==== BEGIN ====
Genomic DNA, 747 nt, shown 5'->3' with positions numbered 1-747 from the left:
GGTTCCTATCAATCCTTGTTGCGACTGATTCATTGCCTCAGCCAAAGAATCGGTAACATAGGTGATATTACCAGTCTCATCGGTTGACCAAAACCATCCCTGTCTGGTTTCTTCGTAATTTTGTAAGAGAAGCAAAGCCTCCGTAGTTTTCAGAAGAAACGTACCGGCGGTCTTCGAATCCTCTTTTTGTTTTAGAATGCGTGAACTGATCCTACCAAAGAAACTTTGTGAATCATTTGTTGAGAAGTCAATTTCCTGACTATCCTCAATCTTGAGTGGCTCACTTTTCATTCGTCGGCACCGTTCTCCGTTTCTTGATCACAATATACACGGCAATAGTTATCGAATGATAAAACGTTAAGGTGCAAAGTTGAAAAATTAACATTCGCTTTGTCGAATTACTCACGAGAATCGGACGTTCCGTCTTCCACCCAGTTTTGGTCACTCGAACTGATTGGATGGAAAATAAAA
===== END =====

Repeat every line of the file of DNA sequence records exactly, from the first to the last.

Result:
Genomic DNA, 747 nt, shown 5'->3' with positions numbered 1-747 from the left:
GGTTCCTATCAATCCTTGTTGCGACTGATTCATTGCCTCAGCCAAAGAATCGGTAACATAGGTGATATTACCAGTCTCATCGGTTGACCAAAACCATCCCTGTCTGGTTTCTTCGTAATTTTGTAAGAGAAGCAAAGCCTCCGTAGTTTTCAGAAGAAACGTACCGGCGGTCTTCGAATCCTCTTTTTGTTTTAGAATGCGTGAACTGATCCTACCAAAGAAACTTTGTGAATCATTTGTTGAGAAGTCAATTTCCTGACTATCCTCAATCTTGAGTGGCTCACTTTTCATTCGTCGGCACCGTTCTCCGTTTCTTGATCACAATATACACGGCAATAGTTATCGAATGATAAAACGTTAAGGTGCAAAGTTGAAAAATTAACATTCGCTTTGTCGAATTACTCACGAGAATCGGACGTTCCGTCTTCCACCCAGTTTTGGTCACTCGAACTGATTGGATGGAAAATAAAA